Arts and Sciences
Geography and Meteorology
The health issues on the Ometepe Island in Lake Nicaragua are directly influenced by the open-pit fires inside of homes on the island and the particulates they produce. Understanding the prevailing wind patterns of the area would result in better advice for local homeowners on how to foster natural air flow through their homes and minimize the concentrations of trapped particulates. The purpose of this study is to identify prevailing wind patterns over the island in the monthly, seasonal, and yearly time frames. Due to the limited observations in the island area, the Weather Research and Forecasting model (WRF) was run at 1.33 km grid spacing, focusing on the area around the island to verify the small existing data set. Because of the verification, WRF simulations were used for an analysis of average wind direction and speed in the hopes of finding common, predictable wind patterns in the simulated data set. It is hypothesized that the most variation will occur between wind speed and direction in the wet and dry seasons, as the Intertropical Convergence Zone (ITCZ) will migrate southward into the area. With these useful climatologies, individuals in the local area should be able to create a mechanism to maximize awareness of how to properly foster natural cross-breeze ventilation.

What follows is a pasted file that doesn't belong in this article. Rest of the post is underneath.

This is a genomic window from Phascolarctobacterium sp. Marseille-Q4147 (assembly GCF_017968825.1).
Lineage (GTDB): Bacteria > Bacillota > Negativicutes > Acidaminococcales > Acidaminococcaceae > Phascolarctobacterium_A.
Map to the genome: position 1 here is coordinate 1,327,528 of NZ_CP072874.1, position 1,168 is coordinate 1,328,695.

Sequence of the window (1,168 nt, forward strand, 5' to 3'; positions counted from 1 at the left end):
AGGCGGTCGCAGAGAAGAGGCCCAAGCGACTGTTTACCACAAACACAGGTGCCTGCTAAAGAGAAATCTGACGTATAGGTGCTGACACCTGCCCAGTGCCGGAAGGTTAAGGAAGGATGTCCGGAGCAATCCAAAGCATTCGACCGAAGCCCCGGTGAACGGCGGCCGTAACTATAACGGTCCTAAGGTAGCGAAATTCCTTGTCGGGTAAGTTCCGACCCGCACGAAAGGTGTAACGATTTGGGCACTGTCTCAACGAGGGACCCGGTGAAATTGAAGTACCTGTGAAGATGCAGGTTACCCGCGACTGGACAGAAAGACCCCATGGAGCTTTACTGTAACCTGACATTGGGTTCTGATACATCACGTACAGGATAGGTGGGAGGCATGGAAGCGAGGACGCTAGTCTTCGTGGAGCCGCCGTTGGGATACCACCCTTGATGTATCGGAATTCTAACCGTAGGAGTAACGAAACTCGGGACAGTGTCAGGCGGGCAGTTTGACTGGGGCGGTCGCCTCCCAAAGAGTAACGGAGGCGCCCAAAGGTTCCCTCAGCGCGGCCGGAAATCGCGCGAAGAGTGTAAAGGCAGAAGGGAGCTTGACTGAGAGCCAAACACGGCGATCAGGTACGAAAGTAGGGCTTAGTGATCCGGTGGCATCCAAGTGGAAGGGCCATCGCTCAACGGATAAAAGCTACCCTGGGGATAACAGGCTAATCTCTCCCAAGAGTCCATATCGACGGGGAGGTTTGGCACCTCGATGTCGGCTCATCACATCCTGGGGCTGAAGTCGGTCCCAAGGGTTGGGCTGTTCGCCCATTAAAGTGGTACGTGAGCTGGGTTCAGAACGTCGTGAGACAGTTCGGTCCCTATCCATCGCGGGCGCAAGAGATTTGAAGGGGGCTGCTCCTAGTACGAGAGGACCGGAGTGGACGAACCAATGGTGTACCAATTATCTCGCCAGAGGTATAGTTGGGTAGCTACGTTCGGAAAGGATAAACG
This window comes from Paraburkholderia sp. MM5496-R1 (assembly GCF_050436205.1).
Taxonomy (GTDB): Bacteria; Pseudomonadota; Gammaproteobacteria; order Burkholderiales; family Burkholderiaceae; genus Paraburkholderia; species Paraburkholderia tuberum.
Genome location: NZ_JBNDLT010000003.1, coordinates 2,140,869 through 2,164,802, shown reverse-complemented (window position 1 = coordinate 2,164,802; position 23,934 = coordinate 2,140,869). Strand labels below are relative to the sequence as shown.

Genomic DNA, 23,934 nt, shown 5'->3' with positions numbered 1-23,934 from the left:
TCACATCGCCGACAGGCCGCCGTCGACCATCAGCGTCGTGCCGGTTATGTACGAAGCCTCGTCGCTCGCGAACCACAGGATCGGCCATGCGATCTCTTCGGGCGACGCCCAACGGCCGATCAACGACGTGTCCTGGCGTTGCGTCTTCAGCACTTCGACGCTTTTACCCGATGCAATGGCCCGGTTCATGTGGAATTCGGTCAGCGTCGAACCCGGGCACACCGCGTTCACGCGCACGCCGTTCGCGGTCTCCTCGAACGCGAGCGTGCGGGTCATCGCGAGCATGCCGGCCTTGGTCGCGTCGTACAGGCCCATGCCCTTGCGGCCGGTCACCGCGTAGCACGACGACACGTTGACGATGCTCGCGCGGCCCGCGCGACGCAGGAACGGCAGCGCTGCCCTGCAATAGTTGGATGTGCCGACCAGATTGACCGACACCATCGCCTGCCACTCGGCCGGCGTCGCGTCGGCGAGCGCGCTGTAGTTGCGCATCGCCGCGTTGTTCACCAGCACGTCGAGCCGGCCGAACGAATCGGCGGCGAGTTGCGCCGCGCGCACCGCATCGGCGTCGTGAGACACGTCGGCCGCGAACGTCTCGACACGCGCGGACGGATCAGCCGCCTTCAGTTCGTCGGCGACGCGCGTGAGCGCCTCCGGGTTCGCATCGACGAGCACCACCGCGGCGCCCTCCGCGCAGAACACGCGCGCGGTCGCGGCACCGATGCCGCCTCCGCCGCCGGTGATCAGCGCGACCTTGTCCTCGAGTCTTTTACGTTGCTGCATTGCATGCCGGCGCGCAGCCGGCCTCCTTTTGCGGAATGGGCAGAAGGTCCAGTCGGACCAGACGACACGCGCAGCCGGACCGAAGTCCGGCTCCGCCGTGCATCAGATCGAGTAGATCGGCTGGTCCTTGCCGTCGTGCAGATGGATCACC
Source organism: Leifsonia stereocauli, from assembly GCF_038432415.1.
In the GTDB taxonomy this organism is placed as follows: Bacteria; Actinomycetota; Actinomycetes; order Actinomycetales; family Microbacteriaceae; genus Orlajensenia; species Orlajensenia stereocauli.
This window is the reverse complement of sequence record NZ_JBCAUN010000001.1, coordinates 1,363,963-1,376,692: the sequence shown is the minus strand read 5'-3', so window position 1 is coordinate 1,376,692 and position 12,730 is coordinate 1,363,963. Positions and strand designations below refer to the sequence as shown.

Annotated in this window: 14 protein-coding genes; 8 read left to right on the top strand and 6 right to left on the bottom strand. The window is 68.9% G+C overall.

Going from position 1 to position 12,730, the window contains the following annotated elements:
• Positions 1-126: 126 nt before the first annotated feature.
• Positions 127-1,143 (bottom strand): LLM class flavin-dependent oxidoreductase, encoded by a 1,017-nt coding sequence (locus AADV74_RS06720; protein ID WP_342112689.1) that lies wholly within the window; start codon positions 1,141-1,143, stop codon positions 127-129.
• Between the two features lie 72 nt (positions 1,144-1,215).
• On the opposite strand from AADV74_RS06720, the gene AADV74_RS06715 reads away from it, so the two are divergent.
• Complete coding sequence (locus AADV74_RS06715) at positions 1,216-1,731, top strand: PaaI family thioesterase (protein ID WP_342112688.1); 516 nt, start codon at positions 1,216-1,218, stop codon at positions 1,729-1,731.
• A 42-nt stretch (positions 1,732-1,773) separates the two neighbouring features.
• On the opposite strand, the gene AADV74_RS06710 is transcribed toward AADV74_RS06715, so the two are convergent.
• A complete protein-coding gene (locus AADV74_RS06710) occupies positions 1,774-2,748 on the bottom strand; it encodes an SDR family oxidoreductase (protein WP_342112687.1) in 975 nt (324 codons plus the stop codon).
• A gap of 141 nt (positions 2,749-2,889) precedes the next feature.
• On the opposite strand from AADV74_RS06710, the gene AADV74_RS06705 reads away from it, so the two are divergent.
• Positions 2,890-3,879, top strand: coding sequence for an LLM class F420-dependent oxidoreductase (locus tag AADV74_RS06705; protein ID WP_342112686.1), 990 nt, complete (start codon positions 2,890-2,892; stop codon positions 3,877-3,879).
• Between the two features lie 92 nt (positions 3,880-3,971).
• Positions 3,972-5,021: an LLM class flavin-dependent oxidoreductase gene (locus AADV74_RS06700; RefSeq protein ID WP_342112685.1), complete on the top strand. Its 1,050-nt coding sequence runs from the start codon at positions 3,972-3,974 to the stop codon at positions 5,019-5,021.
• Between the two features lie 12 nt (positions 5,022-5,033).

Young, Allison; Cody, Ricky; and Brainard, Adam, "Analysis of Monthly, Seasonal, and Yearly Wind Flow Over the Ometepe Island in Lake Nicaragua" (2014). Symposium on Undergraduate Research and Creative Expression (SOURCE). 362.